At Wyoming’s San Juan Diego Academy every morning begins the same for the mostly Latino students. The Catholic school’s Principal Dr. Manuel Brenes gathers the 210 K-8 th grade students in the cafeteria for a happy greeting, a short prayer, and the Pledge of Allegiance to the United States of America.
But then comes the most important exchange of the day. The charismatic principal calls out to his students, “Si Se Puede.” And they all yell back, “Si Se Puede! I will succeed in school. I will graduate from San Juan Diego. And I will go to college!”
This Guatemalan-born man with a Ph.D from WMU has done this every day since he became the Academy’s principal four years ago. And this daily motivator is clearly working as his first class of eighth-graders just graduated from high school and every one of them is going on to college. This simple, but effective, morning ritual evolved from Brenes’s dissertation study that showed only 45 out of 100 Latino students graduate from high school.
That wasn’t good enough for Dr. Brenes so he had to find out why and then do something about it. His vision for San Juan came out of that research. “Number one is motivation,” he says—hence the Si Se Puede. Second is parental involvement; third is a school environment that supports culture and their heritage; and, finally, friends who help support other.
Classes are taught in English, but since many are children of Spanish- speaking immigrants, Spanish is taught as an academic subject. Because San Juan Diego is a college-prep school, the students have a rigorous basic-skills curriculum along with art, music, and technology.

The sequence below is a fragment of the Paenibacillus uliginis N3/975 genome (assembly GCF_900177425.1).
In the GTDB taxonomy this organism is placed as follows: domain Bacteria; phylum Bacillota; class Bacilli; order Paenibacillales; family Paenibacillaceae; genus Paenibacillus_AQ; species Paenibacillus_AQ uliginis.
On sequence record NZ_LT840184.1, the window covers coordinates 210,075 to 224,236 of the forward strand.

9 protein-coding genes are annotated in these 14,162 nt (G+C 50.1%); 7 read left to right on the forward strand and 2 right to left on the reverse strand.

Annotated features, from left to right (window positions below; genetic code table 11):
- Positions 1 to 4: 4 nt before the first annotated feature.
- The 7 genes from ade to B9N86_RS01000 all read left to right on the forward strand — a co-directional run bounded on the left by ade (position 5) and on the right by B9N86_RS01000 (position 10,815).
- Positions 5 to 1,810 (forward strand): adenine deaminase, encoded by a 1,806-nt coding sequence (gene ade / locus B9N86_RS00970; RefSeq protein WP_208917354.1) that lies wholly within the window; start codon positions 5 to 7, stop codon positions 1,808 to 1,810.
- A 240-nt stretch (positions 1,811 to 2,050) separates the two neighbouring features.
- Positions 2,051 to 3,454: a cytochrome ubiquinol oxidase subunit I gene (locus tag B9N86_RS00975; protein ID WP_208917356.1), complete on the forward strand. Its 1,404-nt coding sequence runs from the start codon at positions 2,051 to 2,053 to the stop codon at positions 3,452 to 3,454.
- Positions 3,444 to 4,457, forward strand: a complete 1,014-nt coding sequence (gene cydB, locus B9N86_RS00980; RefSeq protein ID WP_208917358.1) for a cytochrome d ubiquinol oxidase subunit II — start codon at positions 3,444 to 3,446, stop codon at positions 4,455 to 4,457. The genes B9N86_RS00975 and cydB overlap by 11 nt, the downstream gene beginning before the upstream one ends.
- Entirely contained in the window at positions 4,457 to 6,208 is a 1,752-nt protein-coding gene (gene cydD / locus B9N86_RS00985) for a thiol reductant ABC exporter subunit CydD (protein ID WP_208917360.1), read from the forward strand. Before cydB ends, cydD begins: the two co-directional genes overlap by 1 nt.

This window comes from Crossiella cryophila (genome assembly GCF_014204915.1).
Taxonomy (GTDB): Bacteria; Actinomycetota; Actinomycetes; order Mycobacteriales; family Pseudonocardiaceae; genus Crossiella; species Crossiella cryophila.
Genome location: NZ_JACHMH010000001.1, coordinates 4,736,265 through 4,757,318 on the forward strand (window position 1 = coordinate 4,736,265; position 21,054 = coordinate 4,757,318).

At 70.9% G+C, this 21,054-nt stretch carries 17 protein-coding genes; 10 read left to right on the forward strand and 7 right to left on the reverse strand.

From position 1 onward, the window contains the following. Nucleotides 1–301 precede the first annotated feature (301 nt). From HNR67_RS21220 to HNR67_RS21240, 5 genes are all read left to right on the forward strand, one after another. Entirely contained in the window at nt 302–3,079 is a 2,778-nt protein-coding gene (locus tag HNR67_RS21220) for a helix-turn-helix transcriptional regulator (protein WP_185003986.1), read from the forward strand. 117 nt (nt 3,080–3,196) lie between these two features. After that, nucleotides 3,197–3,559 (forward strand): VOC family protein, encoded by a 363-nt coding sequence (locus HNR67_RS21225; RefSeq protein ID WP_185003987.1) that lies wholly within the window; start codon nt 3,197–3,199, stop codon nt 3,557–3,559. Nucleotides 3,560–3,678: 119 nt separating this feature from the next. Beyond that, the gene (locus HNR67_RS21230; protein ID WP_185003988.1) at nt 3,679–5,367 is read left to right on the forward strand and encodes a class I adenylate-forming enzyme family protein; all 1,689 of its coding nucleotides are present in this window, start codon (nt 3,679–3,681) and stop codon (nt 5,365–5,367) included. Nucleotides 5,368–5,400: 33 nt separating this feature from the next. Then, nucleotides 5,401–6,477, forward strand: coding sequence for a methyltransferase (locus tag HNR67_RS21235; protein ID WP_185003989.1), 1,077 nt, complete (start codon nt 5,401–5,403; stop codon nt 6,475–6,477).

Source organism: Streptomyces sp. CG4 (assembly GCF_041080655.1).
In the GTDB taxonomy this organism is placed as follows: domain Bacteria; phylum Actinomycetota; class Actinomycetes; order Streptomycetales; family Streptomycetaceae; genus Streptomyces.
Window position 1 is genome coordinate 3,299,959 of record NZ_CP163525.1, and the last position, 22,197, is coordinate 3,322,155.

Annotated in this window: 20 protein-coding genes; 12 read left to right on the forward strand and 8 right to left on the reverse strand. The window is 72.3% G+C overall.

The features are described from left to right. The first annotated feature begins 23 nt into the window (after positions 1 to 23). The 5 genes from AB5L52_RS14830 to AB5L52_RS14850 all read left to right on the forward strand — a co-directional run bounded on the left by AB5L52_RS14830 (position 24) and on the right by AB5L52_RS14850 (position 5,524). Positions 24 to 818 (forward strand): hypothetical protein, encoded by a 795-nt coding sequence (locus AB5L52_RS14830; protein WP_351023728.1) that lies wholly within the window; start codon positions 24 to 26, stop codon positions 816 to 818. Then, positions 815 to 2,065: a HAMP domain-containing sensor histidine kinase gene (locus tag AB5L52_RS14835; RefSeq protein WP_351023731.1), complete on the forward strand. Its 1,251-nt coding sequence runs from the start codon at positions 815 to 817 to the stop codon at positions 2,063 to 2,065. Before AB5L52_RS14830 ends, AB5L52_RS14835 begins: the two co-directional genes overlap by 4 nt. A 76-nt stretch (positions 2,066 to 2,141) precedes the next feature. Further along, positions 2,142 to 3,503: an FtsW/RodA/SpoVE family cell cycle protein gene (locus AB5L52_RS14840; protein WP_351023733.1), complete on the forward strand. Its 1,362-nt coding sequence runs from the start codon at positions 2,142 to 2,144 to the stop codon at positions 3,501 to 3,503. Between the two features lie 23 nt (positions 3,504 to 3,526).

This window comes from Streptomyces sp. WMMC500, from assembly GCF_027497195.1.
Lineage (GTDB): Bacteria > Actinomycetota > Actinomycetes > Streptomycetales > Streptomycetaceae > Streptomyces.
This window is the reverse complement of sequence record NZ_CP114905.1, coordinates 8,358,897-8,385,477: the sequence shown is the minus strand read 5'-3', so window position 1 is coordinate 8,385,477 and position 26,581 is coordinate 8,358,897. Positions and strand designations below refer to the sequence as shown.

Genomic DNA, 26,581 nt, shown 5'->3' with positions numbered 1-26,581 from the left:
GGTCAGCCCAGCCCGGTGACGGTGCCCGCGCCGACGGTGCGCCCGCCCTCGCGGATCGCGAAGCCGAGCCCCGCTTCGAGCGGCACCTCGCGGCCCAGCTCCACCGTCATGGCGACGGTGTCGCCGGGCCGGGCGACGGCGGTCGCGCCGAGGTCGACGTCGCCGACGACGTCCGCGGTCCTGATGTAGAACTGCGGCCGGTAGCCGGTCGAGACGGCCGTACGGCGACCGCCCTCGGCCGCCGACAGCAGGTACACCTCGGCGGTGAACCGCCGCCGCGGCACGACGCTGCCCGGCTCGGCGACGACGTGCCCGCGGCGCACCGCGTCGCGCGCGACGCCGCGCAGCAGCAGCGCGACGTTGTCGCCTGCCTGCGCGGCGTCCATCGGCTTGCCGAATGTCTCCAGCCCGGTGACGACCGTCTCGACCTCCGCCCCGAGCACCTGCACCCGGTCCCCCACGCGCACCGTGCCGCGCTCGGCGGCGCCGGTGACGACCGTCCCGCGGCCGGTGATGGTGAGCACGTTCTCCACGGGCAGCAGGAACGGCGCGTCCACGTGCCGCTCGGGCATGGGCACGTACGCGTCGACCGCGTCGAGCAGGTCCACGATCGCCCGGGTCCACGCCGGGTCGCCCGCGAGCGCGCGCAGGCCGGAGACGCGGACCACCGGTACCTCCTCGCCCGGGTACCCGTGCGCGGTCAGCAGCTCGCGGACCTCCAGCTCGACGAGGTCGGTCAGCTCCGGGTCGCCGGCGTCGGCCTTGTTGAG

The private Catholic school opened in 2011 when six priests saw declining enrollments in their parish schools and decided to merge them into one school. Since Principal Brenes took over in 2013, the student numbers have climbed from 135 to 212—a growth he is rightfully proud of.
At $5,100 a year tuition, few San Juan Diego families could afford to send their children there. That’s where generous donors like The Wege Foundation come in. Every family has to pay something based on income. But the scholarship grants make sure no K-8 th grade Latino child misses the chance to chant five mornings a week, “Si Se Puede! I will succeed in school. I will graduate from San Juan Diego. And I will go to college!”
*Pictured above: Bethany Beachum, Fr. Stephen Dudek, Dr. Manuel Brenes, Emily Aleman-McAlpine, Laura Wege in back; Elizabeth Hetys, Diana Wege and her sister Johanna Osman visiting the K-8th grade Catholic School in Wyoming.